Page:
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Police Identify Millis Officer Accused Of Fabricating Report Of Shootout

A cruiser that was shot at and burned is removed from Forest Road in Millis on Wednesday evening. Police said Thursday that an unnamed officer shot at his own cruiser and fabricated a suspect description. (John Blanding/The Boston Globe via AP, Pool)
A cruiser that was shot at and burned is removed from Forest Road in Millis on Wednesday evening. Police said Thursday that an unnamed officer shot at his own cruiser and fabricated a suspect description. (John Blanding/The Boston Globe via AP, Pool)
This article is more than 5 years old.

A part-time police officer accused of concocting a story about a shootout with a gunman before his cruiser crashed into a tree and caught on fire will faces charges, authorities confirmed Friday.

Bryan Johnson will be charged with misleading a criminal investigation, communicating false information to emergency services, malicious destruction of property and unlawful discharge of a firearm, Millis police Sgt. William Dwyer said.

Johnson, 24, had said a man in a pickup truck fired at his cruiser Wednesday afternoon, forcing him to crash into a tree. Johnson said his SUV caught on fire, and he climbed out of the vehicle and shot back at the gunman.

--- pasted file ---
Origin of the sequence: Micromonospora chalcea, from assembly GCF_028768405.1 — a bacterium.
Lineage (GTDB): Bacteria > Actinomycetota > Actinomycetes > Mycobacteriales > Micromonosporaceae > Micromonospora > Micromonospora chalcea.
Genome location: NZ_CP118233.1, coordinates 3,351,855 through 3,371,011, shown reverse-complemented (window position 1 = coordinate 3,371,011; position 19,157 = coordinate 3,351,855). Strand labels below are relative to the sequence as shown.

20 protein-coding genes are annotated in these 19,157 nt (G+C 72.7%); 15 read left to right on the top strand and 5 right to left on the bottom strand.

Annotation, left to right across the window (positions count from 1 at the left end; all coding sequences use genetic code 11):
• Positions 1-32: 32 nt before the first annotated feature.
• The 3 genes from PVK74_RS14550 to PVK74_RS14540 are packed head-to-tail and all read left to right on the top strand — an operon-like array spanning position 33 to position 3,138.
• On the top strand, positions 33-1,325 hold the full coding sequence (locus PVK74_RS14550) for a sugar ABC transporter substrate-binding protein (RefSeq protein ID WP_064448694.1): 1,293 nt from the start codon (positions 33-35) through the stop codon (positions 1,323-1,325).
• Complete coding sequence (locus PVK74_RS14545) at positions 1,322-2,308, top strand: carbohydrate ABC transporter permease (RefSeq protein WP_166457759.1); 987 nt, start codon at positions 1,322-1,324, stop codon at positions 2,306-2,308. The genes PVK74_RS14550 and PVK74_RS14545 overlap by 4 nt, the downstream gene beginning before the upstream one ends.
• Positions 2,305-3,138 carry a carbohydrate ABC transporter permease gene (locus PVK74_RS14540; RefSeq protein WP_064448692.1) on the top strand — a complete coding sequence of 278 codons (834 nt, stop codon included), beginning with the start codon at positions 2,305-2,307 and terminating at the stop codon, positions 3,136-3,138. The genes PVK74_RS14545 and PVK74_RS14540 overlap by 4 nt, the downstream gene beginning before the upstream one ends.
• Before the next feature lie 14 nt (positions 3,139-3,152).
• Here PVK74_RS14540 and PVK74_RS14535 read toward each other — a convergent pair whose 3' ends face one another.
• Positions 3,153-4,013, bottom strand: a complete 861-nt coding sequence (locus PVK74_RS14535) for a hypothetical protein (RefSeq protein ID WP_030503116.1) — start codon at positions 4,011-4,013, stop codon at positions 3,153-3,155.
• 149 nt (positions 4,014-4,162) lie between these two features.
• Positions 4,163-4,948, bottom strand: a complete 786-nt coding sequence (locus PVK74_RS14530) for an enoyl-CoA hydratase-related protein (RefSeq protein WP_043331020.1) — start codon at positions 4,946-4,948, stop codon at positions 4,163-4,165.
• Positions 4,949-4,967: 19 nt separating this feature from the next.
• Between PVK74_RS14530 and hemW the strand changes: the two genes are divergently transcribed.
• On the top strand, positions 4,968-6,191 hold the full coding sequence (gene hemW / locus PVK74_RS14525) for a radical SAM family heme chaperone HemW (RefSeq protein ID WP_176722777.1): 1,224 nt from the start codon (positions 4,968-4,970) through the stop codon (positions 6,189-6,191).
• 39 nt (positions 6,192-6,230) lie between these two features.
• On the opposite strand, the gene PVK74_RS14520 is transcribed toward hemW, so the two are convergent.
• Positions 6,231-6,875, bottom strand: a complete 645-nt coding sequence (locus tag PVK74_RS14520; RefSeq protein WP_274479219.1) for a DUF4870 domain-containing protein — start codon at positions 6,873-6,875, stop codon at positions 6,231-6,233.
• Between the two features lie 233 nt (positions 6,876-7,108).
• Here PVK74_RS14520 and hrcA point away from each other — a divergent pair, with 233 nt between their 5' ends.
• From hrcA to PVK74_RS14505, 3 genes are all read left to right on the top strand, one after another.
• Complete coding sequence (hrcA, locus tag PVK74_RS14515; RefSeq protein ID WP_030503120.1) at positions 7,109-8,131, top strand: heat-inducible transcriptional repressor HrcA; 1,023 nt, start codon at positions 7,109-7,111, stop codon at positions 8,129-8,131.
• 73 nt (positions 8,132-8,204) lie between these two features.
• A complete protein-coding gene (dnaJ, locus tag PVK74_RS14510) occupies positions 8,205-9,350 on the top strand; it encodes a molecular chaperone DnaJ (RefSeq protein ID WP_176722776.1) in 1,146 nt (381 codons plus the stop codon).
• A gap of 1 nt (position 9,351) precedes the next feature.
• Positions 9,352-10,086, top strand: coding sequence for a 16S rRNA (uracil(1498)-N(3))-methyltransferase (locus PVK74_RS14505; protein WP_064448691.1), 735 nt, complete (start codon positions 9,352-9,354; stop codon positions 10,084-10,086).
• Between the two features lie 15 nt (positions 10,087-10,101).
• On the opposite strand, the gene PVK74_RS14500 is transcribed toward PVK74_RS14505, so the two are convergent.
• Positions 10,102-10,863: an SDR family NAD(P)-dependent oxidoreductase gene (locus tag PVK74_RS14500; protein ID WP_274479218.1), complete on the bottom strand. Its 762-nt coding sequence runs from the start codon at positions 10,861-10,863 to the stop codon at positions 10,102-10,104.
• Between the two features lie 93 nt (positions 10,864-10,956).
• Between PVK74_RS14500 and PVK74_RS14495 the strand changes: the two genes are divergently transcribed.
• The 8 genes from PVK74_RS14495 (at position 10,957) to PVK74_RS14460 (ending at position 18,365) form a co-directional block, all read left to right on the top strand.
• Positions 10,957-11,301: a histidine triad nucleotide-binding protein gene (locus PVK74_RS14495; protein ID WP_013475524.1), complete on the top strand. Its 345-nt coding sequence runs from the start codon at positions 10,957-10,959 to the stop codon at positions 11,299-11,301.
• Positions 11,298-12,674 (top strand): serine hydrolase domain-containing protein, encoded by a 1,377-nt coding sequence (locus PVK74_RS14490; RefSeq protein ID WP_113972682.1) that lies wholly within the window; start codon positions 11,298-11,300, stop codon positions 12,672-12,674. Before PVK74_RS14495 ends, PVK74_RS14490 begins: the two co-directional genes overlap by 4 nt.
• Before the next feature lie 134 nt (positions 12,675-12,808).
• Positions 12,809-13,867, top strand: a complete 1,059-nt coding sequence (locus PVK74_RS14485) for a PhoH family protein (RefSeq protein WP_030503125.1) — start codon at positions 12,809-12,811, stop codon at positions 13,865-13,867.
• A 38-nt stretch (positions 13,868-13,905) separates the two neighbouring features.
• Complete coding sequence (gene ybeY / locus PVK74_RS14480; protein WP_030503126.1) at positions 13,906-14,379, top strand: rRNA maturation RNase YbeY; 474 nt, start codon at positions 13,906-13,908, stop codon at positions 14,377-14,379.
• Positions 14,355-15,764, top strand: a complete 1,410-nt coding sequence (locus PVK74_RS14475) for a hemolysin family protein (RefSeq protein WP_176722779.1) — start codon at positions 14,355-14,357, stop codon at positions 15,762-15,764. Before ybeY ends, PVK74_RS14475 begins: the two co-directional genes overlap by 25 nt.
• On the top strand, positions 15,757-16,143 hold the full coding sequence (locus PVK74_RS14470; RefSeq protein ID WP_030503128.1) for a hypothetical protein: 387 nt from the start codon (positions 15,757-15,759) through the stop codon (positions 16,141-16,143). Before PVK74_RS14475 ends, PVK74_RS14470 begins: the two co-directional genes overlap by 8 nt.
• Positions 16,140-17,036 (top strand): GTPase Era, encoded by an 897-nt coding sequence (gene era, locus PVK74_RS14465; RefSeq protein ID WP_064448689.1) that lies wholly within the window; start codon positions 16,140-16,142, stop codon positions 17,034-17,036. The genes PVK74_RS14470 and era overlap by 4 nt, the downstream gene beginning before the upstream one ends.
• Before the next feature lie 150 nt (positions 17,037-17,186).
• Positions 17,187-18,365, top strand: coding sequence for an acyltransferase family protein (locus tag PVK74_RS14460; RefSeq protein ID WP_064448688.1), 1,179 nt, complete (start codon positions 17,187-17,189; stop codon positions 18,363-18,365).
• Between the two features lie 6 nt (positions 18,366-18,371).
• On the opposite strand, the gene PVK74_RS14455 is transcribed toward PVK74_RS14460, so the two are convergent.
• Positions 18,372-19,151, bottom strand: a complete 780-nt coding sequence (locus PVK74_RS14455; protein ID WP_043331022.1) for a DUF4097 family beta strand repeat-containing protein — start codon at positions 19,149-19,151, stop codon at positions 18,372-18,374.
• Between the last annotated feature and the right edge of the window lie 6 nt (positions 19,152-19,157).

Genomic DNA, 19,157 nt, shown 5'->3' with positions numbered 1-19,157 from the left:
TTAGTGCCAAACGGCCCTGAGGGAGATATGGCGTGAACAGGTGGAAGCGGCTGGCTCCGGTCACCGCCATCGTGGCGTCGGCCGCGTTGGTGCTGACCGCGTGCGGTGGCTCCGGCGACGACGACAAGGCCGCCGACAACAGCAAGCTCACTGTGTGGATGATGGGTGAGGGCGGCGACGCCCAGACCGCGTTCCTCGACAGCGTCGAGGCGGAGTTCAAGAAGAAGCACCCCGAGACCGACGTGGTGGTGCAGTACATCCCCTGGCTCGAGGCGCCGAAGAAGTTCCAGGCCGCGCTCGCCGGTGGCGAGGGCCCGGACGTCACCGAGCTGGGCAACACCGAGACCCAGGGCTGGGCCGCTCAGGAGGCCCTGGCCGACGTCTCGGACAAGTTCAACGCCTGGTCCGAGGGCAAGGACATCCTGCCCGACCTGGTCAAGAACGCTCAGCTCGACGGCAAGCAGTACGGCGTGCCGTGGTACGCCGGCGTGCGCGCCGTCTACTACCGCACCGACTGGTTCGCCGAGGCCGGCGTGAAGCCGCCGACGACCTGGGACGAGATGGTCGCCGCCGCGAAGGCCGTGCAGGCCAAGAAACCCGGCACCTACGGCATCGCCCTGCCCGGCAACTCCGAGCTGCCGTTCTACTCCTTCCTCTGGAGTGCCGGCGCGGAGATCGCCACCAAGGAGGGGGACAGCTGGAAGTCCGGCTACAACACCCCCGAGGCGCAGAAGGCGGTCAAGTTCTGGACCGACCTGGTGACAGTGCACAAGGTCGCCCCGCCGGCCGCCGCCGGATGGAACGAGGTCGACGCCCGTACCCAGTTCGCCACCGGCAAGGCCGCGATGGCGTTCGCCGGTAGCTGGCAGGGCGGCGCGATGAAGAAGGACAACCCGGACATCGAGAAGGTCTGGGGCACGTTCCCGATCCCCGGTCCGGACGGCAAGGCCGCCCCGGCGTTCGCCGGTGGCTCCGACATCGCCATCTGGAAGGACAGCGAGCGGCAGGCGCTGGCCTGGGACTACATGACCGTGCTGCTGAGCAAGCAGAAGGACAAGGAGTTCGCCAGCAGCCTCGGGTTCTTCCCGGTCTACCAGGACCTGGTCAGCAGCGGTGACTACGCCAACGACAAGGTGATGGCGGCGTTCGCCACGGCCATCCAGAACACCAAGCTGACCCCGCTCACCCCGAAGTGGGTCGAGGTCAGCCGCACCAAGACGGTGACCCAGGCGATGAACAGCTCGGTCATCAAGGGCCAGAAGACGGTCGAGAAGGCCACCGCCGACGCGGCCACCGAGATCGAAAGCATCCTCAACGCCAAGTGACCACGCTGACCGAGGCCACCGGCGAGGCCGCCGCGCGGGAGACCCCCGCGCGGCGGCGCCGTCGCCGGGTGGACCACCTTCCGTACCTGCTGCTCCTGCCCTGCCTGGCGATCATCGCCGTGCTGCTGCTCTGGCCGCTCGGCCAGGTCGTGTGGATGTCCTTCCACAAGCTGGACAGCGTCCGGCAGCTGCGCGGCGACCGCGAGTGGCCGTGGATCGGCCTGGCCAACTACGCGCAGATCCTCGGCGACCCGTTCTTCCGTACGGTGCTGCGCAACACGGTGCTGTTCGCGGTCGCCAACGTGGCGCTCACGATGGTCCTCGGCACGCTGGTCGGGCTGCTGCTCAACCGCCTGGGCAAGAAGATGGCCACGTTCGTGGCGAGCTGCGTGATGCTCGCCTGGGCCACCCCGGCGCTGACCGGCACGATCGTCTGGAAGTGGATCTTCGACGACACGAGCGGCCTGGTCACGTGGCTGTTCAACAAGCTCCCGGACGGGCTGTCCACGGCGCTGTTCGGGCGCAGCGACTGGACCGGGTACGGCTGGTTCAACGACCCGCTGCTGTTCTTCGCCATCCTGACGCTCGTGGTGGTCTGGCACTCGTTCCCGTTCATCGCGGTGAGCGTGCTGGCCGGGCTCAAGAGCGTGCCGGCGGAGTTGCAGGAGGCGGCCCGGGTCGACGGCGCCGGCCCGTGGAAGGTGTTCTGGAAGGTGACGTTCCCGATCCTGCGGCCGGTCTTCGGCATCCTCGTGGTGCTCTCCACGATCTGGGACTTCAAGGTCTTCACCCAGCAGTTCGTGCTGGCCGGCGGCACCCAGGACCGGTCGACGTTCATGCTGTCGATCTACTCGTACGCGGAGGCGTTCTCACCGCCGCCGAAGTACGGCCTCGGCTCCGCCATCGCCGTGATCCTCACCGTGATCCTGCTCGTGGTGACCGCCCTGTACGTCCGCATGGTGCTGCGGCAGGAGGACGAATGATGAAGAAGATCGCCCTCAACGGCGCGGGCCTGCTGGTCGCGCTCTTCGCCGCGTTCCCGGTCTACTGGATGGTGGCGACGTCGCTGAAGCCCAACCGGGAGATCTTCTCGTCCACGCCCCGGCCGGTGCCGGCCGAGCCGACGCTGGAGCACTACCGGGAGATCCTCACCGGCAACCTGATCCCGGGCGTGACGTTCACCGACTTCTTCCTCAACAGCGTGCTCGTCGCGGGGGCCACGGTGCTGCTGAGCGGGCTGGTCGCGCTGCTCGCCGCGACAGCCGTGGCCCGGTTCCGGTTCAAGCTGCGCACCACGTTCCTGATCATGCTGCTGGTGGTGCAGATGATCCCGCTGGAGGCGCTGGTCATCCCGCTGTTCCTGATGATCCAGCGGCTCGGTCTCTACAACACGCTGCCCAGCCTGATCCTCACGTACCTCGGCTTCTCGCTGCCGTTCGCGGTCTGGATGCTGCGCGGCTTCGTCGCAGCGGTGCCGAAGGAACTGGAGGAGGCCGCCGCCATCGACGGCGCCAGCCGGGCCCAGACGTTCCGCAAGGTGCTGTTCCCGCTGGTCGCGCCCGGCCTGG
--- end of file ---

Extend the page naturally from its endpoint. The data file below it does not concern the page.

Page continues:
Dwyer said Thursday the only ballistics evidence recovered at the scene of the crash was from shots fired by the officer into his own cruiser. The possible motivations for the fabrication are not clear.

The alleged fabrication prompted a search by dozens of officers, a shelter-in-place order for residents and a school lockdown.

A message left at a listing for a Bryan Johnson in Millis wasn't immediately returned Friday.

He is on paid administrative leave and will be fired, Dwyer said.

Johnson was promoted from dispatcher to part-time officer last year and was scheduled to start training as a full-time officer for the town of about 8,000 residents on the Charles River about 25 miles southwest of Boston.

Dwyer, who is filling in as interim chief, called Johnson a "good friend of mine and a good person."

"I thought he was an excellent dispatcher, well-spoken, physically fit, a great addition to our police department," Dwyer said. "So I know I speak for the entire department and the police community when I say we were shocked by what happened."

This article was originally published on September 04, 2015.

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